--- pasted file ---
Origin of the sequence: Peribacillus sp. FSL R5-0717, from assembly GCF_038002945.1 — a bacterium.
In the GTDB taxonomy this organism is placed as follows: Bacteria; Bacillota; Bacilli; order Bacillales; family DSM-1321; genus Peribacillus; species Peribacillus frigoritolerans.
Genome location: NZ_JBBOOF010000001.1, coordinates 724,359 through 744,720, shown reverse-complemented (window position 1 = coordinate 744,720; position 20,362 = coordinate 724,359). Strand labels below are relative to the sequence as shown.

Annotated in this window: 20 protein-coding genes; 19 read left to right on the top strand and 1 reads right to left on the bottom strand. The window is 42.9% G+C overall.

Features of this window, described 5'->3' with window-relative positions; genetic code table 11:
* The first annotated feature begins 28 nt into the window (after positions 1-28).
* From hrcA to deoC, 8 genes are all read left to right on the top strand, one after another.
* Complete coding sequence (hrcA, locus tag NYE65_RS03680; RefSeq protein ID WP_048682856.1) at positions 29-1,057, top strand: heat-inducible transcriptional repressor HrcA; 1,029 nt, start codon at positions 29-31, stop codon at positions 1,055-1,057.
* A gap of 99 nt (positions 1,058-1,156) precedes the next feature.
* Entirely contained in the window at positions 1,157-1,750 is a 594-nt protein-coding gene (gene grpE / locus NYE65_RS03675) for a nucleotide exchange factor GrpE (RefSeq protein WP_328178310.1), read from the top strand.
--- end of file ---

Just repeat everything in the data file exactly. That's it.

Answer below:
Origin of the sequence: Peribacillus sp. FSL R5-0717, from assembly GCF_038002945.1 — a bacterium.
In the GTDB taxonomy this organism is placed as follows: Bacteria; Bacillota; Bacilli; order Bacillales; family DSM-1321; genus Peribacillus; species Peribacillus frigoritolerans.
Genome location: NZ_JBBOOF010000001.1, coordinates 724,359 through 744,720, shown reverse-complemented (window position 1 = coordinate 744,720; position 20,362 = coordinate 724,359). Strand labels below are relative to the sequence as shown.

Annotated in this window: 20 protein-coding genes; 19 read left to right on the top strand and 1 reads right to left on the bottom strand. The window is 42.9% G+C overall.

Features of this window, described 5'->3' with window-relative positions; genetic code table 11:
* The first annotated feature begins 28 nt into the window (after positions 1-28).
* From hrcA to deoC, 8 genes are all read left to right on the top strand, one after another.
* Complete coding sequence (hrcA, locus tag NYE65_RS03680; RefSeq protein ID WP_048682856.1) at positions 29-1,057, top strand: heat-inducible transcriptional repressor HrcA; 1,029 nt, start codon at positions 29-31, stop codon at positions 1,055-1,057.
* A gap of 99 nt (positions 1,058-1,156) precedes the next feature.
* Entirely contained in the window at positions 1,157-1,750 is a 594-nt protein-coding gene (gene grpE / locus NYE65_RS03675) for a nucleotide exchange factor GrpE (RefSeq protein WP_328178310.1), read from the top strand.